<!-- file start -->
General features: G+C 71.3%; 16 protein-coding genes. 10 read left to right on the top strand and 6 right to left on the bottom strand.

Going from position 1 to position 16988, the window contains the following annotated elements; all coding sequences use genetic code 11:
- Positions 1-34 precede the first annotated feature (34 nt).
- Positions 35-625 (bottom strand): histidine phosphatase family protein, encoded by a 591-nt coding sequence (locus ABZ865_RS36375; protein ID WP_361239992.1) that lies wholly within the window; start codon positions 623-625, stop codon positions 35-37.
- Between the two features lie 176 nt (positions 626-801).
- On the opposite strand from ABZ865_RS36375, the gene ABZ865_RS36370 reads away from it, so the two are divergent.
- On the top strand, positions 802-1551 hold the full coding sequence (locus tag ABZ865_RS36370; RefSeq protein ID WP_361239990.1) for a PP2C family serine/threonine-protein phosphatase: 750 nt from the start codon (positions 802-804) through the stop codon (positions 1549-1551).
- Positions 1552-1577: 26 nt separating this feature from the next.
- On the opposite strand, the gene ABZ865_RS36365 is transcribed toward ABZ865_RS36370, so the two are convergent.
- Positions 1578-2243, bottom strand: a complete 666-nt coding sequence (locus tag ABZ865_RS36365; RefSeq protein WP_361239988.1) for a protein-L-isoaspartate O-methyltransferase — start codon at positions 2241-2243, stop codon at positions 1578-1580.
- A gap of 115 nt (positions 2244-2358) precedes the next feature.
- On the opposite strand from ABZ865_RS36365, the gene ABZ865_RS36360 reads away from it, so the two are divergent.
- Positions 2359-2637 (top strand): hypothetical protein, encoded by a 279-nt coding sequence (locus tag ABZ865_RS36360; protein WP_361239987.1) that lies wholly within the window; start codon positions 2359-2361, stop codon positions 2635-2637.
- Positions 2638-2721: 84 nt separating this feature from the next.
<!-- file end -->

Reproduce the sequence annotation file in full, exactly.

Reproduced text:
General features: G+C 71.3%; 16 protein-coding genes. 10 read left to right on the top strand and 6 right to left on the bottom strand.

Going from position 1 to position 16988, the window contains the following annotated elements; all coding sequences use genetic code 11:
- Positions 1-34 precede the first annotated feature (34 nt).
- Positions 35-625 (bottom strand): histidine phosphatase family protein, encoded by a 591-nt coding sequence (locus ABZ865_RS36375; protein ID WP_361239992.1) that lies wholly within the window; start codon positions 623-625, stop codon positions 35-37.
- Between the two features lie 176 nt (positions 626-801).
- On the opposite strand from ABZ865_RS36375, the gene ABZ865_RS36370 reads away from it, so the two are divergent.
- On the top strand, positions 802-1551 hold the full coding sequence (locus tag ABZ865_RS36370; RefSeq protein ID WP_361239990.1) for a PP2C family serine/threonine-protein phosphatase: 750 nt from the start codon (positions 802-804) through the stop codon (positions 1549-1551).
- Positions 1552-1577: 26 nt separating this feature from the next.
- On the opposite strand, the gene ABZ865_RS36365 is transcribed toward ABZ865_RS36370, so the two are convergent.
- Positions 1578-2243, bottom strand: a complete 666-nt coding sequence (locus tag ABZ865_RS36365; RefSeq protein WP_361239988.1) for a protein-L-isoaspartate O-methyltransferase — start codon at positions 2241-2243, stop codon at positions 1578-1580.
- A gap of 115 nt (positions 2244-2358) precedes the next feature.
- On the opposite strand from ABZ865_RS36365, the gene ABZ865_RS36360 reads away from it, so the two are divergent.
- Positions 2359-2637 (top strand): hypothetical protein, encoded by a 279-nt coding sequence (locus tag ABZ865_RS36360; protein WP_361239987.1) that lies wholly within the window; start codon positions 2359-2361, stop codon positions 2635-2637.
- Positions 2638-2721: 84 nt separating this feature from the next.